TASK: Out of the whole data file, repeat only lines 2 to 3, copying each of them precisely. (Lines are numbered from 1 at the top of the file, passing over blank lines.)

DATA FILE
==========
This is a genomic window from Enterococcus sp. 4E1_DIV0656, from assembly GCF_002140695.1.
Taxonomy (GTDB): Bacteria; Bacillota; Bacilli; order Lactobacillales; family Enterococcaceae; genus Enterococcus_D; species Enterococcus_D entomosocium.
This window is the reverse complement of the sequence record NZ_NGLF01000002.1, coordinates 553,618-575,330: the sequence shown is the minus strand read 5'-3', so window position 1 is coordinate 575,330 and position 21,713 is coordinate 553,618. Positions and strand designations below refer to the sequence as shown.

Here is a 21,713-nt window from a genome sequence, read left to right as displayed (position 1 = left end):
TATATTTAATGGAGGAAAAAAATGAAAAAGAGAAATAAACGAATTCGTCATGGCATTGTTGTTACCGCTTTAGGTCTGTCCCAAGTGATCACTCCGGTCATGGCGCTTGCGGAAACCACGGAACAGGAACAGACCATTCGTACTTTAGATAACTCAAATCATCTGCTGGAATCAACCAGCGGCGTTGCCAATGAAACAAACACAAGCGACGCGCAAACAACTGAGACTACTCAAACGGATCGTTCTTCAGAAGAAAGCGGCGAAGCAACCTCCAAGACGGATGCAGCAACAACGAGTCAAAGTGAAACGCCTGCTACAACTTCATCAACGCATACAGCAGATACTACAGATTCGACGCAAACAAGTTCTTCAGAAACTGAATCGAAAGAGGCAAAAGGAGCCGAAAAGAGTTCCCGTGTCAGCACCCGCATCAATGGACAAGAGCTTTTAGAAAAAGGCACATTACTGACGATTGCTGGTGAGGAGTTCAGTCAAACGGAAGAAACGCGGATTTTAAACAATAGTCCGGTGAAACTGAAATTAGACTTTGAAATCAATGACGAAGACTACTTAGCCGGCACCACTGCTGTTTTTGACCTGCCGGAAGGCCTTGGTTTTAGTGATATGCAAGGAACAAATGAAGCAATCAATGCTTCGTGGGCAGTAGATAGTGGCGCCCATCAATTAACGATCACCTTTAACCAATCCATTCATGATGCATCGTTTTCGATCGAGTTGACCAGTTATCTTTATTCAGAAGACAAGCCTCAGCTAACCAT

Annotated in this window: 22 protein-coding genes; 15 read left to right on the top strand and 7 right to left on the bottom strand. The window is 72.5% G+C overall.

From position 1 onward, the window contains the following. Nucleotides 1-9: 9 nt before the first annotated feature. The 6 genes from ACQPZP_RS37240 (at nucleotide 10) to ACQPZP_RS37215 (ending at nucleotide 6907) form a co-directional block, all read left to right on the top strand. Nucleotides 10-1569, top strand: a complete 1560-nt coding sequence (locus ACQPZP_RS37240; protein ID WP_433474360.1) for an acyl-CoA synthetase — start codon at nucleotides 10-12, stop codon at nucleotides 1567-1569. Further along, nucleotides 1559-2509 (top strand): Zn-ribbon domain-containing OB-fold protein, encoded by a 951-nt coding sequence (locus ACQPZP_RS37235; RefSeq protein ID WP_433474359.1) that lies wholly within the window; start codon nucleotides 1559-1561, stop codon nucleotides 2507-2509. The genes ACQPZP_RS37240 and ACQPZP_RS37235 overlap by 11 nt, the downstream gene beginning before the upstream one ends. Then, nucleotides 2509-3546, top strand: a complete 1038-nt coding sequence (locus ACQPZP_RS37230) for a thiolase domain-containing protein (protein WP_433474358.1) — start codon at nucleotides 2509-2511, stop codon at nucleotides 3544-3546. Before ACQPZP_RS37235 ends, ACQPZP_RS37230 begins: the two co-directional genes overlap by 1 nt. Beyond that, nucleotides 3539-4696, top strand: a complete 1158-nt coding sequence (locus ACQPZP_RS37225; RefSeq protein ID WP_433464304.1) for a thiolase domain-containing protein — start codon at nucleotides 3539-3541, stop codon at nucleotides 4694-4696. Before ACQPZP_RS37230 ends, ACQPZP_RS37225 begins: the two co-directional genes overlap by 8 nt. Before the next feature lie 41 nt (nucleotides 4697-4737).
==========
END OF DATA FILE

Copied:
Taxonomy (GTDB): Bacteria; Bacillota; Bacilli; order Lactobacillales; family Enterococcaceae; genus Enterococcus_D; species Enterococcus_D entomosocium.
This window is the reverse complement of the sequence record NZ_NGLF01000002.1, coordinates 553,618-575,330: the sequence shown is the minus strand read 5'-3', so window position 1 is coordinate 575,330 and position 21,713 is coordinate 553,618. Positions and strand designations below refer to the sequence as shown.